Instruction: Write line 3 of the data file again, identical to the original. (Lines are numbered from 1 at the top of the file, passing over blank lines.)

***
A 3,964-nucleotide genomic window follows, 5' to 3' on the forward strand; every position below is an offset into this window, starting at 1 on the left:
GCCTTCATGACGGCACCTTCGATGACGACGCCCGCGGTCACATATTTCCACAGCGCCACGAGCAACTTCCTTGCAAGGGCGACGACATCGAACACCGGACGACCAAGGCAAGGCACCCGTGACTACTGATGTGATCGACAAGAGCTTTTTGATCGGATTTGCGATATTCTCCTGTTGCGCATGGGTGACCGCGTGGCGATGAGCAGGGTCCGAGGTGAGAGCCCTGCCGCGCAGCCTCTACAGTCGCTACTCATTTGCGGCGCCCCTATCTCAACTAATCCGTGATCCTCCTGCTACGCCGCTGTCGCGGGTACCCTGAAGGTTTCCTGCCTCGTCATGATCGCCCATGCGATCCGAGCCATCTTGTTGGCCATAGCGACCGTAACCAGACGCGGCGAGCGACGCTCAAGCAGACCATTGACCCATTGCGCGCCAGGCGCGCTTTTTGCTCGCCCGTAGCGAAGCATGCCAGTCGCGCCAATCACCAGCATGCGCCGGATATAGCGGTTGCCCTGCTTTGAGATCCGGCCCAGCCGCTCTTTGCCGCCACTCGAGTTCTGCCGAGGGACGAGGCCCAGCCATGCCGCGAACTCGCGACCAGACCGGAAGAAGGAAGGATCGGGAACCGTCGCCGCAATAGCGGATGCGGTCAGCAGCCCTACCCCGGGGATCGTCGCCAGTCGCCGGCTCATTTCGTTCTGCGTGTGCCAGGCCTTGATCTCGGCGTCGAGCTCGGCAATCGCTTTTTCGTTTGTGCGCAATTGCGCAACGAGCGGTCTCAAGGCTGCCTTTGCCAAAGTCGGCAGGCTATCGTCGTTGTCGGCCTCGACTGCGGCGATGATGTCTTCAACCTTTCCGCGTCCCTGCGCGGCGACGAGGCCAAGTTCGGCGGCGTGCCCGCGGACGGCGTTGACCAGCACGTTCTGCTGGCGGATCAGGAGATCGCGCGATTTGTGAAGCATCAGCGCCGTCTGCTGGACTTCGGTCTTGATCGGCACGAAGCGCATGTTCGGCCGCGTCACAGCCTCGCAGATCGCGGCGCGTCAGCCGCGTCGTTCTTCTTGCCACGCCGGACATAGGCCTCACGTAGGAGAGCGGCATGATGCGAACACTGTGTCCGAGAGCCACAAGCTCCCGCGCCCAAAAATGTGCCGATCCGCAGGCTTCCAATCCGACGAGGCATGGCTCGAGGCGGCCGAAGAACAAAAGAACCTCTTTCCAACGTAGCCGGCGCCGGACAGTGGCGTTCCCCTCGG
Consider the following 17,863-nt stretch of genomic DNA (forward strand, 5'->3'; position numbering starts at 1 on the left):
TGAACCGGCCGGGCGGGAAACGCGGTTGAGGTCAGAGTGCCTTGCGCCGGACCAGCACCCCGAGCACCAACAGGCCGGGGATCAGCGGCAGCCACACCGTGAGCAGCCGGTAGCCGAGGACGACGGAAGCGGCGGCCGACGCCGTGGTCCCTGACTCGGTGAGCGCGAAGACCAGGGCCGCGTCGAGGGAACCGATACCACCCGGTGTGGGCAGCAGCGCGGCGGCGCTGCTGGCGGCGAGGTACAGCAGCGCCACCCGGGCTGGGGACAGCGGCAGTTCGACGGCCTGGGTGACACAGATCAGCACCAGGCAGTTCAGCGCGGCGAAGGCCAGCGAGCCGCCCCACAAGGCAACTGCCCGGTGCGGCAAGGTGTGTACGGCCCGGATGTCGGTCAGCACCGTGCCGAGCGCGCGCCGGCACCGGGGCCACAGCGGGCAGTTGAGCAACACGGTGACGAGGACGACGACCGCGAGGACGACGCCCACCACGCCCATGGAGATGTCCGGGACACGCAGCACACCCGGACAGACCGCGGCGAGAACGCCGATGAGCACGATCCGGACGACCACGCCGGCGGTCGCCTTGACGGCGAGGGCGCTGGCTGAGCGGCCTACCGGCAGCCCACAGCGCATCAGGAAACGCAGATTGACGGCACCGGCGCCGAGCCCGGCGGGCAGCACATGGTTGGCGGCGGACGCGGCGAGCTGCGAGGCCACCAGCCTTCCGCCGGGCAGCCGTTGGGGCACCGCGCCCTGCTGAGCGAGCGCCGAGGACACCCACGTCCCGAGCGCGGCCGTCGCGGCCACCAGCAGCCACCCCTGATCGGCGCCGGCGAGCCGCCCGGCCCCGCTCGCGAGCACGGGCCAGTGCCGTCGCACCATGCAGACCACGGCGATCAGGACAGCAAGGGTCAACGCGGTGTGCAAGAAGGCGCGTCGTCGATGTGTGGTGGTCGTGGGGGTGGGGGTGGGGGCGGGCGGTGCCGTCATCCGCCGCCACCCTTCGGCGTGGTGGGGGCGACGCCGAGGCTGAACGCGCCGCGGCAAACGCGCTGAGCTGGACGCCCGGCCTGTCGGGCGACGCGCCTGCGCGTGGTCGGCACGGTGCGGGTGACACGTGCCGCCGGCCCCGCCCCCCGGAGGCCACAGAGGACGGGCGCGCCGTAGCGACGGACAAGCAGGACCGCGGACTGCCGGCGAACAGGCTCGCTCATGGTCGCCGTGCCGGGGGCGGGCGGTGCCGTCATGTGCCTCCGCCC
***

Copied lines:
Consider the following 17,863-nt stretch of genomic DNA (forward strand, 5'->3'; position numbering starts at 1 on the left):